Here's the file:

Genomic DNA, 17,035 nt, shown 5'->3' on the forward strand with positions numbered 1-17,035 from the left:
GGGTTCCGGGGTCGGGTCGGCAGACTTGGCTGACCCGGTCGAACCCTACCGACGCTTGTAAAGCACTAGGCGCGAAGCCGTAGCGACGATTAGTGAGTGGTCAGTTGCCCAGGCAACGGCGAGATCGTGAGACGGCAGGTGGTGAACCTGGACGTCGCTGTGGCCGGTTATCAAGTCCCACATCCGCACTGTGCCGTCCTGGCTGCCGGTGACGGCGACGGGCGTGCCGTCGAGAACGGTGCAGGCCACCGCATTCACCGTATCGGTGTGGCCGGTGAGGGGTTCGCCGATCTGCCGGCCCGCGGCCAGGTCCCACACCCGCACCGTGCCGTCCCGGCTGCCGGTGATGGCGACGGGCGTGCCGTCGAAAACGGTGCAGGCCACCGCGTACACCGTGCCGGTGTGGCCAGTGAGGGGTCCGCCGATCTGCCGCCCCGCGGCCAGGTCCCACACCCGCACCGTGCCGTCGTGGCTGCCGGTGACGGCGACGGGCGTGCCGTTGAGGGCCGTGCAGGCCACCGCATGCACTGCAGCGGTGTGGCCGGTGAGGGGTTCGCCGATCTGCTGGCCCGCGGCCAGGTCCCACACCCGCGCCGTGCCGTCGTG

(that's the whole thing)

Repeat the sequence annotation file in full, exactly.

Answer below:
Genomic DNA, 17,035 nt, shown 5'->3' on the forward strand with positions numbered 1-17,035 from the left:
GGGTTCCGGGGTCGGGTCGGCAGACTTGGCTGACCCGGTCGAACCCTACCGACGCTTGTAAAGCACTAGGCGCGAAGCCGTAGCGACGATTAGTGAGTGGTCAGTTGCCCAGGCAACGGCGAGATCGTGAGACGGCAGGTGGTGAACCTGGACGTCGCTGTGGCCGGTTATCAAGTCCCACATCCGCACTGTGCCGTCCTGGCTGCCGGTGACGGCGACGGGCGTGCCGTCGAGAACGGTGCAGGCCACCGCATTCACCGTATCGGTGTGGCCGGTGAGGGGTTCGCCGATCTGCCGGCCCGCGGCCAGGTCCCACACCCGCACCGTGCCGTCCCGGCTGCCGGTGATGGCGACGGGCGTGCCGTCGAAAACGGTGCAGGCCACCGCGTACACCGTGCCGGTGTGGCCAGTGAGGGGTCCGCCGATCTGCCGCCCCGCGGCCAGGTCCCACACCCGCACCGTGCCGTCGTGGCTGCCGGTGACGGCGACGGGCGTGCCGTTGAGGGCCGTGCAGGCCACCGCATGCACTGCAGCGGTGTGGCCGGTGAGGGGTTCGCCGATCTGCTGGCCCGCGGCCAGGTCCCACACCCGCGCCGTGCCGTCGTG